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Dead Still, by Anton Strout Book Review | SFReader.com
Dead Still, by Anton Strout Genre: Modern/Urban Fantasy Publisher: Ace Published: 2009 Review Posted: 6/10/2013 Reviewer Rating:
Reader Rating: Not Rated
Dead Still, by Anton Strout
Book Review by Joshua Palmatier
Have you read this book?
I read the first book, Dead To Me, a while ago and felt it had some
"first book" issues, in that it was Anton's debut novel. It didn't
feel as cleanly plotted as I would have liked, with some plot elements
appearing out of nowhere toward the end, and some looseness with the
events and plot in general. The main character was generally sound,
with a cool power--psychometry, the ability to discern past events by
touching an object--but I never felt that the power was being used as
effectively as possible in that book.
I'm happy to say that in the second novel, many of these issues with the
first book have improved greatly. The plot, that begins with the
Department of Extraordinary Affairs discovering a boat full of dead
lawyers that appear to have been drained of blood, is much cleaner and
less loose. It takes twists and turns that don't come out of the blue,
and it's much easier to see where and why the characters are getting
their ideas and motivations. The subplot regarding an ex girlfriend of
Simon's, come to ask him to revert back to his criminal behavior, ties
in nicely with his problems dealing with a long-term relationship (which
he's never had due to his power) and the main plot as well. So a
tremendous leap forward regarding the plotting. Simon's power was used
much more effectively as well.
The characters are also more grounded here and easier to follow. I
still think that there are smoothing issues that need to be addressed
regarding the emotions of the characters though. Some of the
changes--from irritation to anger, etc--come too quick or come across as
too extreme in some situations. And there were a few spots where I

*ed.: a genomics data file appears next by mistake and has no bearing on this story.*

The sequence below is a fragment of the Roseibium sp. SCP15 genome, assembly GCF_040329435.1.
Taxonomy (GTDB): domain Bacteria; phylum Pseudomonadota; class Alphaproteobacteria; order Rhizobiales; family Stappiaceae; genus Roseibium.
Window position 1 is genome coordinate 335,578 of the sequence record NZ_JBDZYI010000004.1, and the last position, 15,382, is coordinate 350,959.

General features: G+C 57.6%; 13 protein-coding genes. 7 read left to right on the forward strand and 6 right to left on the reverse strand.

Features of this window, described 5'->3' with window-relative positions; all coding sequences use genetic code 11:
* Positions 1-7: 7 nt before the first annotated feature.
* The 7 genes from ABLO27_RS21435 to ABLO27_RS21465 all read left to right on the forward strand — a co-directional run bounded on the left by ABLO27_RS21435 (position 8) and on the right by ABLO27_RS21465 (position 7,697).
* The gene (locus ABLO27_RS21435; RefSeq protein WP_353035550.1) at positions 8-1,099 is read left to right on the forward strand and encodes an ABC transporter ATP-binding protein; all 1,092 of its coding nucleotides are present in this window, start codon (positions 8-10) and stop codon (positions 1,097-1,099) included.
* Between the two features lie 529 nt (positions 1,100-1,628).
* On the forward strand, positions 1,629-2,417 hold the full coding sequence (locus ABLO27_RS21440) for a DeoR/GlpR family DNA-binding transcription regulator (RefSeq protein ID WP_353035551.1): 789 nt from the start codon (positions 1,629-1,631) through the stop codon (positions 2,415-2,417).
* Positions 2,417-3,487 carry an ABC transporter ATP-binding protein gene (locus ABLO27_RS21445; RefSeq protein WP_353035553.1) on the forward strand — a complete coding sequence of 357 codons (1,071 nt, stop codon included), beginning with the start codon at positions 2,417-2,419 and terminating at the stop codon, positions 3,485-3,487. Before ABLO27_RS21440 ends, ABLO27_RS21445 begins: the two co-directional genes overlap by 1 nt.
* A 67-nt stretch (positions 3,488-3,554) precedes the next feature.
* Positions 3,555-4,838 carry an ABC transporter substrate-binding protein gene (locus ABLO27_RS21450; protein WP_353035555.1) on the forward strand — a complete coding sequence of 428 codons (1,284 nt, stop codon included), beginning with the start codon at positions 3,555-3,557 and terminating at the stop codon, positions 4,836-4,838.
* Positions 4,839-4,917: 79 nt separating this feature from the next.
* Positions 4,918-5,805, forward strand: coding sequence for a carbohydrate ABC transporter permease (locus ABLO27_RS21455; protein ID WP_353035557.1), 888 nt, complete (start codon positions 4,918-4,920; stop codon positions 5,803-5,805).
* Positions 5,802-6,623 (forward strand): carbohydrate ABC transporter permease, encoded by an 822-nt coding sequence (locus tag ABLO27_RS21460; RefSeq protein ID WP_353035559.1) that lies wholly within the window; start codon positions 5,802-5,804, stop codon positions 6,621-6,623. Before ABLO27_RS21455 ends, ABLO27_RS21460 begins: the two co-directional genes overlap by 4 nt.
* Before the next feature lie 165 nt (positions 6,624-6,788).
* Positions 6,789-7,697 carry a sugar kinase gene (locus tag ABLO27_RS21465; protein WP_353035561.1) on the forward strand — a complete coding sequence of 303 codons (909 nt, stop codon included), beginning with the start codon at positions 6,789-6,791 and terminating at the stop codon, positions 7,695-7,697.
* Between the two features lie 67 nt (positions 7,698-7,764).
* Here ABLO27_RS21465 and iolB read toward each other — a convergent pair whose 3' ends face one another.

just wanted the characters to just TALK to each other, and thus resolve
the problem with a few sentences, instead of saying nothing and
remaining angry instead, to keep the tension high. BUT, that said,
there was massive improvement in characterization in this book as well.
I still feel that some of the plotting needs a little work--it's rough
around the edges--and obviously feel that the characters haven't
completely settled yet . . . but all of that is easy to leave by the
wayside while reading. Because the Simon Canderous novels aren't
supposed to be deadly serious urban fantasies. They're supposed to be
fun, and if you go into the books with the idea that you're going to get
a wild ride, then you'll have fun. The plot doesn't have to be perfect
for the reader to enjoy it. (Whatever happened with the Rough Guide to
Supernatural New York City anyway? Simon searches it out, finally gets
it, and then it vanishes from the book.) The plot can take bizarre
twists, as this one does at the end, but that's part of the fun.
(Bryant Park? Really? Although cool fact about the park.) The Simon Canderous novels aren't supposed to be horribly dark reads. They're humorous and crazy and slightly whacked.
So, if you're looking for a little light reading (meaning fun) in the
urban fantasy genre, something with zombies, animated bronze crabs, and
some cool and interesting ties to objects and places around New York
City, then I'd recommend the Simon Canderous novels. I've already stared the third novel, Dead Matter, so expect a review of that one soon.
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